By Lee Cummings, June 2001
The World Wide Web has evolved from a
library of static web pages to an increasingly database-driven
and dynamic place. Ecommerce sites are springing up everywhere, and
even the most primitive of these is powered by some sort of database
mechanism. Unfortunately, in the haste to make a working shopping system,
the consideration of the search-engines is often set aside, and
the Web is awash in millions of pages which are completely invisible to
One reason for this is that search-engines
tend not to follow links with question-marks (?) in them, as that
clearly designates the page to be a script, as opposed
to a static HTML page. But why should the server be so worried about
indexing a script? There are several good reasons, and one might conclude
that the search engines are justified in their policies:
- A script implies that the output is in a state of change; if it was always the same,
why use a script? Since pages remain in the index for months if not years before
being re-indexed, it may not make sense to index very timely and changing
information at all.
- Some scripts map a space which is infinite, or extremely large. For example, consider a web script which plays a game of chess. Efforts to map a space of this size would consume massive resources, and ultimately fail.
- Disreputable practices that some web programmers use against the search
engines, such as cloaking, are more easily facilitated when scripts are indexed.
The consequences of this policy are simple to
understand: database driven pages are almost entirely absent in the search
engines, and that includes the product pages of over 90% of all ecommerce sites.
If you are involved in an ecommerce venture,
this news may be particularly disheartening. Go to your site and observe the
URLs of the product pages. Product pages are the most important pages on your
site for useful search engine traffic. If your URLs contain a "?", or the phrase
"/cgi-bin/," or simply the telltale ".asp" extension, you know that these pages
are not fully accessable to the search-engines.
What is to be done? One popular remedy
is to use cloaking, the disreputable technique mentioned above. In short,
the idea is to create a "dummy site" that contains normal HTML pages that
mirror the real site. When the search engines come, it sees only the
static HTML pages, which it indexes perfectly. But when real visitors come,
they get quickly whisked away to the corresponding page on the real server.
There are three problems
with cloaking for ecommerce sites. First, it requires a large amount of
maintenance, which would be unneccesary if
the site was constructed in a search-engine friendly manner to begin with.
Second, the search engines are strongly opposed to this practice, as it
interferes with their methods of rating web sites. In extreme cases,
this can trigger a retaliation, such as banning your site from their service.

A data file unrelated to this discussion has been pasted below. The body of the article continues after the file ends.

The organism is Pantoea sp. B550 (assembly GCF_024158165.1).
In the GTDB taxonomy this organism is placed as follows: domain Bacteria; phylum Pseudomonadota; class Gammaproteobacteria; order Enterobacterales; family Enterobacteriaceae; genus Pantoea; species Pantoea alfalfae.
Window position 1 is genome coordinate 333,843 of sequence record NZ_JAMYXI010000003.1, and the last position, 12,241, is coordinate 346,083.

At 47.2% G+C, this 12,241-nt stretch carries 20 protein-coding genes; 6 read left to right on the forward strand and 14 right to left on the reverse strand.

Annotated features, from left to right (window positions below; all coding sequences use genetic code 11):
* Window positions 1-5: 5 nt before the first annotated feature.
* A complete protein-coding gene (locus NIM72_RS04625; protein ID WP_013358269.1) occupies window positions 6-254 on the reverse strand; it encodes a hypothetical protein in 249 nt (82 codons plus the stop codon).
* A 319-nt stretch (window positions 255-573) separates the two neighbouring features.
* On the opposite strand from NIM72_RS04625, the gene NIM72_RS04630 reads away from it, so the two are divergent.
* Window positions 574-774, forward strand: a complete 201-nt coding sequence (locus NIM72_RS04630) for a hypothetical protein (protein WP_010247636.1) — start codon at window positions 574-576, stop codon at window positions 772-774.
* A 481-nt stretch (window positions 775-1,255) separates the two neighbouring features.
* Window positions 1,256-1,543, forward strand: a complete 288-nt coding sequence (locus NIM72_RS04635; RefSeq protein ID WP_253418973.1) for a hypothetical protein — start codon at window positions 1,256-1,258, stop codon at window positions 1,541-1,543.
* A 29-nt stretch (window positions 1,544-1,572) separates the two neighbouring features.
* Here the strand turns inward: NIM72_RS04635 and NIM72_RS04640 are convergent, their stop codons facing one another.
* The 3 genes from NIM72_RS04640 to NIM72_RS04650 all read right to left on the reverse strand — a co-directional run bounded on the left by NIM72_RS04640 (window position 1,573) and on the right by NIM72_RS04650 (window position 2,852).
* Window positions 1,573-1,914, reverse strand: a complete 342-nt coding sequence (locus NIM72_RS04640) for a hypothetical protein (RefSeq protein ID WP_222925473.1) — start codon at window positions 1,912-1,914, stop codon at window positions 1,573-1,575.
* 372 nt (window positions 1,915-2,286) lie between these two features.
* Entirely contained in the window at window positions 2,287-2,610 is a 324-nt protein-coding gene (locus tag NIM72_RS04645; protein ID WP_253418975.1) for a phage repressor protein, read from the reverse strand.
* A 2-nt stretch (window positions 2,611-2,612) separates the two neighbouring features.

Thirdly, search engines like Google are becoming very sophisticated
in their ability to rate a site based on incoming links (sites that link to you.)
The "dummy site" that is required for cloaking will suffer when evaluated
by such criteria; therefore, you may find that it's hard to drive significant
traffic to the site using such methods.
The best method is to simply
take search-engines into account from the very beginning. This relates
largely to the subject of compatibility. Just as we consider
WebTV users are real, legitimate users of our services, and make
accommodations for them, we must view
the search engines as a kind of user with a somewhat limited browser. The
search engines really want to index our pages, it's the designers
of ecommerce systems who have created the obstacles. This doesn't
mean abandoning scripts and databases, just to make sure that the
crucial product pages appear to the search-engine to be a normal
HTML page in every respect.
One online company who got their
technology correct from the beginning is Amazon. Their system is clearly database driven,
and yet the pages appear to be normal HTML pages, and do not
contain the telltale question-mark. In combination with their excellent
affiliate system, affiliates were able to insert their Amazon pages into
the search engines, providing the site with a constant stream of
highly targeted traffic.
When 20/20 Technologies set out
to design an ecommerce system, the search-engine compatibility issue was
paramount. By studying Amazon and other successful ecommerce systems,
we perfected a method of presenting normal HTML pages to the engines
which are, behind the scenes, dynamic database driven pages. The final
product, dubbed Cart Nouveau, implements the best ideas we learned
from Amazon and others. Skeptical
at first, our doubts vanished when we saw one of our clients secure the
#1 search result in Google for two highly competitive terms.
If you are involved in an ecommerce
venture, don't make the same mistakes that thousands have made before you.
Recognize that the ecommerce platform and search-engine promotions are inseparable. If you are interested in Cart Nouveau,
or if you have any questions,
please contact us today for a complete evaluation of your company's online promotion needs.
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